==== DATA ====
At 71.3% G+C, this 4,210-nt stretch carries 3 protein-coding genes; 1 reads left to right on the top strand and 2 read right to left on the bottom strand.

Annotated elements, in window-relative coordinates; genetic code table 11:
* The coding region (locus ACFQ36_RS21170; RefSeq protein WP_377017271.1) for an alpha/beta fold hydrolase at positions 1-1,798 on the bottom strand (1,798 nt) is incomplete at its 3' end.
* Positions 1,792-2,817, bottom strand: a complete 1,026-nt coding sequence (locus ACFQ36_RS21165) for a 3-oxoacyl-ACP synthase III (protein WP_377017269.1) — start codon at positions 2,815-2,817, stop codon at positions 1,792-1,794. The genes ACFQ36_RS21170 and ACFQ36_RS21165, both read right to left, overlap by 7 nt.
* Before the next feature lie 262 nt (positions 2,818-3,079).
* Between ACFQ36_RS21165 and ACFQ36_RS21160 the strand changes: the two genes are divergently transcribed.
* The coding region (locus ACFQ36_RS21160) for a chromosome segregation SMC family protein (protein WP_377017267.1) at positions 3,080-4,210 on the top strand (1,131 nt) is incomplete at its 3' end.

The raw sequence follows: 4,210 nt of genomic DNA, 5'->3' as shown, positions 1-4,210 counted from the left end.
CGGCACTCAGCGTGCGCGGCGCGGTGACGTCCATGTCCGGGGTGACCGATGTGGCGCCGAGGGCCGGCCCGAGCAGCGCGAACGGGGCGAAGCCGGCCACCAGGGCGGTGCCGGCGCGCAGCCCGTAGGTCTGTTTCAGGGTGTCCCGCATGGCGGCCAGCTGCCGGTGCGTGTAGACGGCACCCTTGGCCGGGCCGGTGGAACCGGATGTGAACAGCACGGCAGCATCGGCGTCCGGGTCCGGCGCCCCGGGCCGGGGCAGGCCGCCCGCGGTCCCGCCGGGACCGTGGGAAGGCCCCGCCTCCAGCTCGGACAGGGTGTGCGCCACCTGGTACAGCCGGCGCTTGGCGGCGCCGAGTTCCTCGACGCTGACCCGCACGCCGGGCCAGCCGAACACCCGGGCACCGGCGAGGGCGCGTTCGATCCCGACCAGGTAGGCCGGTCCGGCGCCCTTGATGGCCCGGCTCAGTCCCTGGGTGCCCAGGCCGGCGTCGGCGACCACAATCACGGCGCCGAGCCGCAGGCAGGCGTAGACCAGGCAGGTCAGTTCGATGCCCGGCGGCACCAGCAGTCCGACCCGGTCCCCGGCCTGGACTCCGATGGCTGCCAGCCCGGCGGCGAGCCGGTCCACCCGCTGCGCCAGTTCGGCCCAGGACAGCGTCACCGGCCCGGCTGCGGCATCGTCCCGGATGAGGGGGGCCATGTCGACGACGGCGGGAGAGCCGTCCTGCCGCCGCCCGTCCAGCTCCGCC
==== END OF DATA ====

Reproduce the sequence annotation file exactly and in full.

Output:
At 71.3% G+C, this 4,210-nt stretch carries 3 protein-coding genes; 1 reads left to right on the top strand and 2 read right to left on the bottom strand.

Annotated elements, in window-relative coordinates; genetic code table 11:
* The coding region (locus ACFQ36_RS21170; RefSeq protein WP_377017271.1) for an alpha/beta fold hydrolase at positions 1-1,798 on the bottom strand (1,798 nt) is incomplete at its 3' end.
* Positions 1,792-2,817, bottom strand: a complete 1,026-nt coding sequence (locus ACFQ36_RS21165) for a 3-oxoacyl-ACP synthase III (protein WP_377017269.1) — start codon at positions 2,815-2,817, stop codon at positions 1,792-1,794. The genes ACFQ36_RS21170 and ACFQ36_RS21165, both read right to left, overlap by 7 nt.
* Before the next feature lie 262 nt (positions 2,818-3,079).
* Between ACFQ36_RS21165 and ACFQ36_RS21160 the strand changes: the two genes are divergently transcribed.
* The coding region (locus ACFQ36_RS21160) for a chromosome segregation SMC family protein (protein WP_377017267.1) at positions 3,080-4,210 on the top strand (1,131 nt) is incomplete at its 3' end.

The raw sequence follows: 4,210 nt of genomic DNA, 5'->3' as shown, positions 1-4,210 counted from the left end.
CGGCACTCAGCGTGCGCGGCGCGGTGACGTCCATGTCCGGGGTGACCGATGTGGCGCCGAGGGCCGGCCCGAGCAGCGCGAACGGGGCGAAGCCGGCCACCAGGGCGGTGCCGGCGCGCAGCCCGTAGGTCTGTTTCAGGGTGTCCCGCATGGCGGCCAGCTGCCGGTGCGTGTAGACGGCACCCTTGGCCGGGCCGGTGGAACCGGATGTGAACAGCACGGCAGCATCGGCGTCCGGGTCCGGCGCCCCGGGCCGGGGCAGGCCGCCCGCGGTCCCGCCGGGACCGTGGGAAGGCCCCGCCTCCAGCTCGGACAGGGTGTGCGCCACCTGGTACAGCCGGCGCTTGGCGGCGCCGAGTTCCTCGACGCTGACCCGCACGCCGGGCCAGCCGAACACCCGGGCACCGGCGAGGGCGCGTTCGATCCCGACCAGGTAGGCCGGTCCGGCGCCCTTGATGGCCCGGCTCAGTCCCTGGGTGCCCAGGCCGGCGTCGGCGACCACAATCACGGCGCCGAGCCGCAGGCAGGCGTAGACCAGGCAGGTCAGTTCGATGCCCGGCGGCACCAGCAGTCCGACCCGGTCCCCGGCCTGGACTCCGATGGCTGCCAGCCCGGCGGCGAGCCGGTCCACCCGCTGCGCCAGTTCGGCCCAGGACAGCGTCACCGGCCCGGCTGCGGCATCGTCCCGGATGAGGGGGGCCATGTCGACGACGGCGGGAGAGCCGTCCTGCCGCCGCCCGTCCAGCTCCGCC